nhuwar said:
You mean the caps covered with wax? When you would work on them and the room was warm and you touched them and it was like you sneezed on your hand.

Nick

I sort of like the idea of them though, that something made from paper, aluminum foil and wax actually functions. Don't think I'd actually use them in an amp though.

In my high school basic electricity class one of the required project had us make our own caps and resistors and build a circuit that made a 1 1/2 volt light bulb flash at intervals. It was interesting and informative. Of course one of my friends and I decided to see how big a capacitor we could make with waxed paper and aluminum foil. The answer was "big enough to hurt"!

#### nhuwar

I have made caps but never with wax paper. I have used hdpe phenolic and borosilica. But then again I was running 15kvdc through them and paper anything wouldn't fly.

Nick

#### Miles Prower

kevinkr said:
I was about 9 when Batman first hit TV (1966?) and I too still remember cps, mmfd, and the physical components themselves

I have a few samples from back in those days. One even proved useful: a funkey capacitor with a 0.01uF / 5.0KV rating with two metal end caps, a glass body filled with what looks like a light oil. Used it for a damper across the HV secondary. Still works great. I also have a couple of 10uF / 450V electrolytics in a silver, cardboard box.

- the electrically leaky wax covered paper things that often passed for capacitors

They're Baaaaaack!

Cautions when using in a pentode circuit: The higher the grid resistance used, the greater the reduction of the insulation resistance will occur.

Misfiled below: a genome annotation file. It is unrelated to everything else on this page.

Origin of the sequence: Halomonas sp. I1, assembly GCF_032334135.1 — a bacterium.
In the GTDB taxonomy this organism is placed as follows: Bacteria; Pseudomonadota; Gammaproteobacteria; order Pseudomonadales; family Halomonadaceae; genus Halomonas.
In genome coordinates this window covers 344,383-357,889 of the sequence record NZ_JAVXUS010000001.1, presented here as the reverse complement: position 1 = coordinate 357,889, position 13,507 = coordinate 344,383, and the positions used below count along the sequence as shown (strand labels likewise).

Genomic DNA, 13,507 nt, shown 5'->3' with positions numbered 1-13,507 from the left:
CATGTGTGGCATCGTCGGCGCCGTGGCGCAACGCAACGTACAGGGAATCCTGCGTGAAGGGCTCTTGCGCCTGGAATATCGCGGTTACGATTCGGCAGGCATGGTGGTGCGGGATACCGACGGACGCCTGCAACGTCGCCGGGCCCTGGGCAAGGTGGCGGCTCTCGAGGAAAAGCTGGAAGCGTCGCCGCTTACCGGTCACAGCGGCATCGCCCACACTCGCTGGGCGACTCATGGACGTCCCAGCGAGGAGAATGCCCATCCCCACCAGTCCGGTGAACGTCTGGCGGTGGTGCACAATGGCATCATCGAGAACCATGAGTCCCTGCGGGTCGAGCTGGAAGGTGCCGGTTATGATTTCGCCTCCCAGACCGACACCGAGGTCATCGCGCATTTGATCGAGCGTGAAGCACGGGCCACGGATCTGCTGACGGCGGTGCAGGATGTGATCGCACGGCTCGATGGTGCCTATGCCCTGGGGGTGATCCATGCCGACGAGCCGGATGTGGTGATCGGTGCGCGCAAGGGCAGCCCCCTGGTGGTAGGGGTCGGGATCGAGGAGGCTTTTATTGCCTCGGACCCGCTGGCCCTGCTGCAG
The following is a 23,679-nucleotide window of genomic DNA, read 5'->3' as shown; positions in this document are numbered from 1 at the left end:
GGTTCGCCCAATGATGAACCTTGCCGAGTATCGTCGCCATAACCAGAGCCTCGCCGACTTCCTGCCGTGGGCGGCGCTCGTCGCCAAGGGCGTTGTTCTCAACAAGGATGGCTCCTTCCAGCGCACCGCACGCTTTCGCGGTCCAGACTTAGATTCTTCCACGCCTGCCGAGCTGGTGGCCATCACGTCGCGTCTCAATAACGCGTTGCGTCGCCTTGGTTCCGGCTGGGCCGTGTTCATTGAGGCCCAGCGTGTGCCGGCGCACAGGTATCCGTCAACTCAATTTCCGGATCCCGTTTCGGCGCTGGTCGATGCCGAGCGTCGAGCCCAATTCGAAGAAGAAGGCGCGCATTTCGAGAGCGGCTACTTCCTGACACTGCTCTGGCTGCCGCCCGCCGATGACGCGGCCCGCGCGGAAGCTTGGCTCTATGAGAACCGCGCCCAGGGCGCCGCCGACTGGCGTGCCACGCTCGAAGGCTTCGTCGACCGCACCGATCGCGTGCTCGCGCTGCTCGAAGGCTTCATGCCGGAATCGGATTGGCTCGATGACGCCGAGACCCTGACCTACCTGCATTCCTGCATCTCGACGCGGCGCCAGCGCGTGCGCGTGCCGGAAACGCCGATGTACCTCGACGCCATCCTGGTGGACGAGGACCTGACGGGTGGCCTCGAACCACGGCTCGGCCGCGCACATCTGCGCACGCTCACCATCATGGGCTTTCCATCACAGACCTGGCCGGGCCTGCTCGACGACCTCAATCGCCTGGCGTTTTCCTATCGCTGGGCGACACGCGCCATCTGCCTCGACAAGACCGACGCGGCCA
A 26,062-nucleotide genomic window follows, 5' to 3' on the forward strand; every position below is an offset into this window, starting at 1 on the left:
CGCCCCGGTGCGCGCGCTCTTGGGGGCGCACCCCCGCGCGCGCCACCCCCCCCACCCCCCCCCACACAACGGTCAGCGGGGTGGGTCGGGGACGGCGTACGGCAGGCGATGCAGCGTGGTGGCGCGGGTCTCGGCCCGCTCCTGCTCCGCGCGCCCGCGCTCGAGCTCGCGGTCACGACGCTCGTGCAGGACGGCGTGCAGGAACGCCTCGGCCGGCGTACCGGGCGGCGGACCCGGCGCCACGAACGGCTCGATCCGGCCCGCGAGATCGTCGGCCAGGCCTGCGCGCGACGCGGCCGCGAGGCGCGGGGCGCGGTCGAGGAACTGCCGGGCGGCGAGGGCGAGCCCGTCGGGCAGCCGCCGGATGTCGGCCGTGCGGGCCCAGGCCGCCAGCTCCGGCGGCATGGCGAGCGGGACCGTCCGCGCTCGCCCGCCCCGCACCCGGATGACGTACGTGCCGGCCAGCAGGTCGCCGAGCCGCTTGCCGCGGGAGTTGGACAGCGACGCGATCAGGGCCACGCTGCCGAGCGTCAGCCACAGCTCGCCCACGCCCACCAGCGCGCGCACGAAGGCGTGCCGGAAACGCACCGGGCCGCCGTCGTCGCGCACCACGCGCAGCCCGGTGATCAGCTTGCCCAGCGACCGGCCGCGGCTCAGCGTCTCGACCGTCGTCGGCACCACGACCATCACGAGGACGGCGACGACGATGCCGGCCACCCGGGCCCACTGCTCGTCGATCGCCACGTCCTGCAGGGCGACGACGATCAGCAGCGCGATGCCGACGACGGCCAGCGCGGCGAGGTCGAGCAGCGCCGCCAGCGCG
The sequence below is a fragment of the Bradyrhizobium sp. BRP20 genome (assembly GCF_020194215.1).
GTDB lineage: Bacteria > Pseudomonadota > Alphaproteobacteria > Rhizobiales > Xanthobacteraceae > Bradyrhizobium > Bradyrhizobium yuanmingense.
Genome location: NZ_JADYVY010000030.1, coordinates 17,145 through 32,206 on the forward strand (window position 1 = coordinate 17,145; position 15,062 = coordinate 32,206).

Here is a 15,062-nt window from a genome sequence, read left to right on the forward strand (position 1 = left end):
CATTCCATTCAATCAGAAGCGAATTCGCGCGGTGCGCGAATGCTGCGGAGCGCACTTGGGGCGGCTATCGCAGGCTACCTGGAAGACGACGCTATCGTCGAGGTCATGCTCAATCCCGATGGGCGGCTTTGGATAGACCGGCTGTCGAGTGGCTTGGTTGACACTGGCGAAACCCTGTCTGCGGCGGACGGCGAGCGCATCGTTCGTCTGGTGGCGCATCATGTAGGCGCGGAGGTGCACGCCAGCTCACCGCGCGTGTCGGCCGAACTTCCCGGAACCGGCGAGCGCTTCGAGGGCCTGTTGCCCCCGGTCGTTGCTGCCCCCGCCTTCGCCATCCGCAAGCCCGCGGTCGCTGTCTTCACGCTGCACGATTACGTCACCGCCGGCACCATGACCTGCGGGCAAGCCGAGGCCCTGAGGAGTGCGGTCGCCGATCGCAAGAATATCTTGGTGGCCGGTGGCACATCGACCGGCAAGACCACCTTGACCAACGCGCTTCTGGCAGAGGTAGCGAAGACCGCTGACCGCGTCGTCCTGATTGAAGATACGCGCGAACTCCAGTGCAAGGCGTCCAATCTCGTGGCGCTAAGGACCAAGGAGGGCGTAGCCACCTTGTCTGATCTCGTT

Do not use in power supplies.

And obviously as leaky as ever. That's just plain nutz these days.

, and those terrible carbon composition resistors with a tolerance of 20%, which always seemed to be way off the mark..

Well, of course they were! After all, they already culled out all the ones that were within +/-5.0% (ultraprecision in those days) the +/-10% ones, leaving the +/- 20%-ers to be "way off". I suppose every once in a while something a lot closer to nominal would slip through to be marked as a +/- 20% dealie, but probably none too often. Still seems very odd to see something like that, and even have something use such tolerances and still work. But then my original experience was with solid state, where +/- 1.0% laser trimmed metal films are routine. Solid state just is not nearly as "forgiving" as hollow state.

I regulary come across old tube stuff with pretty well the same drift. And of course still work. It annoys me when tubies insist on 1% tolerance......what rubbish.

I do insist on using 1.0% resistors as LTP plate loads. With an active tail load, I get CMRRs that are too high to measure, due to the routine noisiness of my QTH. Everything just disappears into the noise. 5.0% metal film everywhere else, except for C-comps in RF sensitive areas: grid and plate stoppers.

#### nhuwar

There are people out there that well buy anything.

Nick